COVID-19 impacts on tourism detrimental to biodiversity conservation
In a tourist-free world, decision-makers need to critically reconsider the potential of ecotourism as a financing mechanism for conservation.
Since the discovery of the COVID-19 virus in December 2019 in Wuhan (Hubei province, China), case numbers keep increasing globally. In the meantime, quarantine, social distancing, and border closing measures taken by governments across the globe to halt the spread of the virus have pushed the world into an economic crisis far worse that of 2008. Arguments put forward to explain the transmission of the virus from animals to humans include the global wildlife trade, factory farming, and the ever-increasing degradation of ecosystems.
In the wake of the crisis, tourism has been one of the hardest-hit sectors. Earlier this year, the United Nations World Tourism Organization (UNWTO) estimated that global visitations in 2020 could drop by 60-80% due to the pandemic, hence threatening millions of jobs in one of the most labor-intensive industry. The impacts of COVID-19, however, aren’t just being felt in the tourism industry and among its workers, but importantly in the field of biodiversity conservation as well.
Over the past decades, conservation programs have indeed come to rely more and more on financing from the tourism industry through ecotourism strategies. Ecotourism, ‘responsible travel to natural areas that conserves the environment, sustains the well-being of the local people, and involves interpretation and education’, is increasingly being developed around the world in order to generate revenues for conservation programs funding, not least in marine and coastal areas. While often promoted as a win-win solution for the environment and local development by its advocates, the extent of the impacts – both positive and negative – of ecotourism for communities needs to be assessed on a case-by-case basis.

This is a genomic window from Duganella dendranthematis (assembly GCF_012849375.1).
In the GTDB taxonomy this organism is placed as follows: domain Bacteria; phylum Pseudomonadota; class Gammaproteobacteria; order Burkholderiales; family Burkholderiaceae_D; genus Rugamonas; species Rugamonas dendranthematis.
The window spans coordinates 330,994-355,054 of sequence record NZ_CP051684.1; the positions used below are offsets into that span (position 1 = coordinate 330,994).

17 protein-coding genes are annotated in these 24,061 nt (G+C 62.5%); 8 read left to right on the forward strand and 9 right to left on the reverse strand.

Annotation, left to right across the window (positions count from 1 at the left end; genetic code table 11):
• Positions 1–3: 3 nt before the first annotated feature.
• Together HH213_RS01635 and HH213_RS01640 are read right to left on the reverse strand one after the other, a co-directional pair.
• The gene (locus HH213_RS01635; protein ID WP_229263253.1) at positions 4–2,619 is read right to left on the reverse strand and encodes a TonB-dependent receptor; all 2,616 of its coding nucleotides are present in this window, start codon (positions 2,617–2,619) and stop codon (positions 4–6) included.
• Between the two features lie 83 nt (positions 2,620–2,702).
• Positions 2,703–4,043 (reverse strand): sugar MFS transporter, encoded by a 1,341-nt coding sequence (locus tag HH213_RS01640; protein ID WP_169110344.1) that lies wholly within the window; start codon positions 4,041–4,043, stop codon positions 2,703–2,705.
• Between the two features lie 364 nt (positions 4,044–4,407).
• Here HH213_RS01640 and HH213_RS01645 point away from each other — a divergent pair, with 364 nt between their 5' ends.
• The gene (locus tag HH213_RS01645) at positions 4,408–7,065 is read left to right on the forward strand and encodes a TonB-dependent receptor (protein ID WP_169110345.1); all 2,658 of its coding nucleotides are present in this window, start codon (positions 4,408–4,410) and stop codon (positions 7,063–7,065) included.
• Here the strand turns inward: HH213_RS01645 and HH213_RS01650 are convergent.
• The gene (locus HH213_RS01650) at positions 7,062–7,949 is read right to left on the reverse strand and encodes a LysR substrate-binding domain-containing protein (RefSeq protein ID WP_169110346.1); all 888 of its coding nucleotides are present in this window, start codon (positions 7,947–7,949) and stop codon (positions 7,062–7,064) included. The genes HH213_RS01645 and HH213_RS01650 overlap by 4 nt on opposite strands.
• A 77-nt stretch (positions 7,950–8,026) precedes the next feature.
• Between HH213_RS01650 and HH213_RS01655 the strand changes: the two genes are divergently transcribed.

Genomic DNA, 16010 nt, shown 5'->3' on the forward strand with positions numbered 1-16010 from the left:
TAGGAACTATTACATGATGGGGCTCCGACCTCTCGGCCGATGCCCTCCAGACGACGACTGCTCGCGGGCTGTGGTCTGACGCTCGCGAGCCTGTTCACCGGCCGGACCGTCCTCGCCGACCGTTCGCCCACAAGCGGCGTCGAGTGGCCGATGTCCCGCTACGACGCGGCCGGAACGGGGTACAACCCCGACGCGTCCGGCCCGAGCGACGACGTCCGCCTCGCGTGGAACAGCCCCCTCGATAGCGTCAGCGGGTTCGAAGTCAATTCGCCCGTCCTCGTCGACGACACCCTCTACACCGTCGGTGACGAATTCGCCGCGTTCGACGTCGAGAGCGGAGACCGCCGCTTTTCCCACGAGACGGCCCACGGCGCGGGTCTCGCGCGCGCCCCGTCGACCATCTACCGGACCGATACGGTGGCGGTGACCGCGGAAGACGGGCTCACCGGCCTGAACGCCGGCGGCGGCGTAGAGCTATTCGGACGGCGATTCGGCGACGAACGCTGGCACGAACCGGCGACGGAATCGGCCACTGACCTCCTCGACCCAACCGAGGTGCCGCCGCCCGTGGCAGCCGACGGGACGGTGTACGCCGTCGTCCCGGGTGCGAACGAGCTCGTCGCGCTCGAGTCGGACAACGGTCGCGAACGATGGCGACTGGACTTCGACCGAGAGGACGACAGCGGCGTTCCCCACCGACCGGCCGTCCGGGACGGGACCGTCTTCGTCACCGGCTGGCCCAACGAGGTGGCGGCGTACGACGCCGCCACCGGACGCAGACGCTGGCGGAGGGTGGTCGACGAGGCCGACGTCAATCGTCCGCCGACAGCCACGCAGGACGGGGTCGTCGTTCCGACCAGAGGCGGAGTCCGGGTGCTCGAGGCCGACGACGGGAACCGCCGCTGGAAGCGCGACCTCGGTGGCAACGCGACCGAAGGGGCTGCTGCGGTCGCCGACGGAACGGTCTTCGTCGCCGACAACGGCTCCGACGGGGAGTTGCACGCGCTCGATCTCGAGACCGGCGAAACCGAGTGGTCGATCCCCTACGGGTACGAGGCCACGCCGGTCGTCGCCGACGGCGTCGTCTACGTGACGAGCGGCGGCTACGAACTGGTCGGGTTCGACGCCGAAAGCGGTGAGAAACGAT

Ecotourism uses financial incentives in the form of payments for ecosystem services to achieve conservation objectives. Building on a neoclassical economics understanding of human motivation, economic incentives for conservation are expected to strengthen people’s intrinsic motivation to conserve ecosystems (‘motivation crowding-in’). However, studies point to situations where extrinsic motivation driven by economic incentives contrarywise erodes people’s preexisting intrinsic motivation to conserve biodiversity (‘motivation crowding-out’). And this all the more once the economic incentive comes to fall out.
In the wake of the COVID-19 pandemic and its impacts on the tourism sector, this raises crucial questions as to the feasibility of achieving the conservation objectives of many initiatives based on ecotourism revenues, initiatives which can only be viable in a stable global economy where travel is not restricted. In addition, ecotourism is often promoted as an alternative livelihood strategy aimed at reducing human pressures on the environment from other activities, particularly within or around marine protected areas – such as in the Banc d’Arguin National Park (Mauritania), along the coast of Benin, or in Senegal. When the ecotourism tap comes to dry out, however, the most vulnerable people are faced with increased socioeconomic risk. The strong dependency of local conservation projects to increasingly instable global markets therefore calls for new innovative initiatives that move beyond the sole use of market-based instruments.
Header picture: Sunset on Banana Islands, Sierra Leone
(Olivia Rempel, GRID-Arendal)